Water features are an attractive addition to most any garden. Whether they are home to aquatic plants, fish or a combination of both they add a peaceful element to your landscaping. Caring for your pond regularly prevents larger, and more expensive, problems from occurring down the road. It also ensures that the water remains clean and healthy as do any fish that live in your pond. Spring and fall is the perfect time to inspect your ponds for any damage so it can quickly be corrected.
Get your pond ready for summer in spring. Inspect the pond liner for any cracks. Repair or replace the pond liner if there are any cracks.
Check the pumps, cords, tubing and hoses for wear and tear. If any of these items are damaged, replace them immediately as a dry pump or frayed wiring will blow out the motor and possibly create a fire hazard.
Check the filters for large debris such as leaves. Remove the debris and replace the filters as needed or as often as is recommended by the manufacturer.
Fill buckets with water from the pond. Remove fish and plants from the water and place them in the buckets of pond water.
Pump out 30 percent or more of the water in the pond. Pump it into buckets or an area of your landscaping where the amount of water won't have an ill effect.
Use a pond skimmer to remove floating debris from the remaining water. Scoop out any debris and muck that settles to the bottom and scrub algae from the sides of the liner.
Add an enzyme treatment formulated for garden ponds. Follow the package directions.
Refill the pond with the garden hose. Fill at a slow trickle so the water has time to warm in the sun while it fills.
Add a pond water conditioner to the refilled pond following the manufacturer's application instructions. Return the fish and plants to the water.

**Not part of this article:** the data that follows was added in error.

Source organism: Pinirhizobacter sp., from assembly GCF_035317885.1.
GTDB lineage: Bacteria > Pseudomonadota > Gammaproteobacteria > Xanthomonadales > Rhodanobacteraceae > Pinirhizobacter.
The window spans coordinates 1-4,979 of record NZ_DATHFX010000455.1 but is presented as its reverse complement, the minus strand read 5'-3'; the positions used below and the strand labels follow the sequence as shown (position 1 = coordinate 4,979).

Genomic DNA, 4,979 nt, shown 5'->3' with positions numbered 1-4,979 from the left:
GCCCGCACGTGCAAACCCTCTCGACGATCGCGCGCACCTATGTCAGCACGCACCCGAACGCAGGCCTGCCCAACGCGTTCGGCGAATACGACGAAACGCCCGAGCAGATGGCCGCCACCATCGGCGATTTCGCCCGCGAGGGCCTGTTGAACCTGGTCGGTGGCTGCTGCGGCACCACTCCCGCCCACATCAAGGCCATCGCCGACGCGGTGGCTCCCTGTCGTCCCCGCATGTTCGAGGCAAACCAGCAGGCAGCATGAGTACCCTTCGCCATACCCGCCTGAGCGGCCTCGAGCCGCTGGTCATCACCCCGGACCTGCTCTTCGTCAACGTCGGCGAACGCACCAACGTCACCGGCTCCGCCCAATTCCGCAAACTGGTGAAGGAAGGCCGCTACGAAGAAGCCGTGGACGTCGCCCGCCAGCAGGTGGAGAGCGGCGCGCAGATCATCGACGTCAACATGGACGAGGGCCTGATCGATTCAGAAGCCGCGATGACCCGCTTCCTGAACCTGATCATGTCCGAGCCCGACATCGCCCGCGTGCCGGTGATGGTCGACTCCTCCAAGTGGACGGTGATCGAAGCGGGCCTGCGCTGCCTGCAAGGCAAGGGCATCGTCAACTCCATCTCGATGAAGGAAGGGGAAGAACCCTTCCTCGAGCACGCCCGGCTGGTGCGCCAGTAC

Prepare the pond for winter by cleaning out debris then checking the liner, pump and hoses for wear and tear. Use the same method in late fall as you did in spring to remove fish, plants and water for cleaning.
Turn off the pump once temperatures begin staying steadily below freezing. Leave the pump on in areas that do not experience winter-long freezing.
Remove the pump and drain the hoses of all water. Place the pump and hoses in a garage on other area out of the winter elements until spring.
Place a pond heater into the pond to keep fish and plants warm and to prevent the top of the pond from freezing over completely. Use hot water to make a hole in the ice if the pond does freeze over completely so the fish and plants have access to oxygen.
Switch to low-protein fish food once the temperatures dip beneath 42 F, and lessen the amount of food. Fish hibernate during the winter and need very little food during their hibernation.
Place a screen or breathable pond cover on top to keep further debris from landing in the water, where its rotting in the winter may poison the fish and pond plants. Avoid using hard plastic covers as oxygen can't get through.
About this Author
Jenny Harrington has been a freelance writer since 2006. Her published articles have appeared in various print and online publications. Previously, she owned her own business, selling handmade items online, wholesale and at crafts fairs. Harrington's specialties include small business information, crafting, decorating and gardening.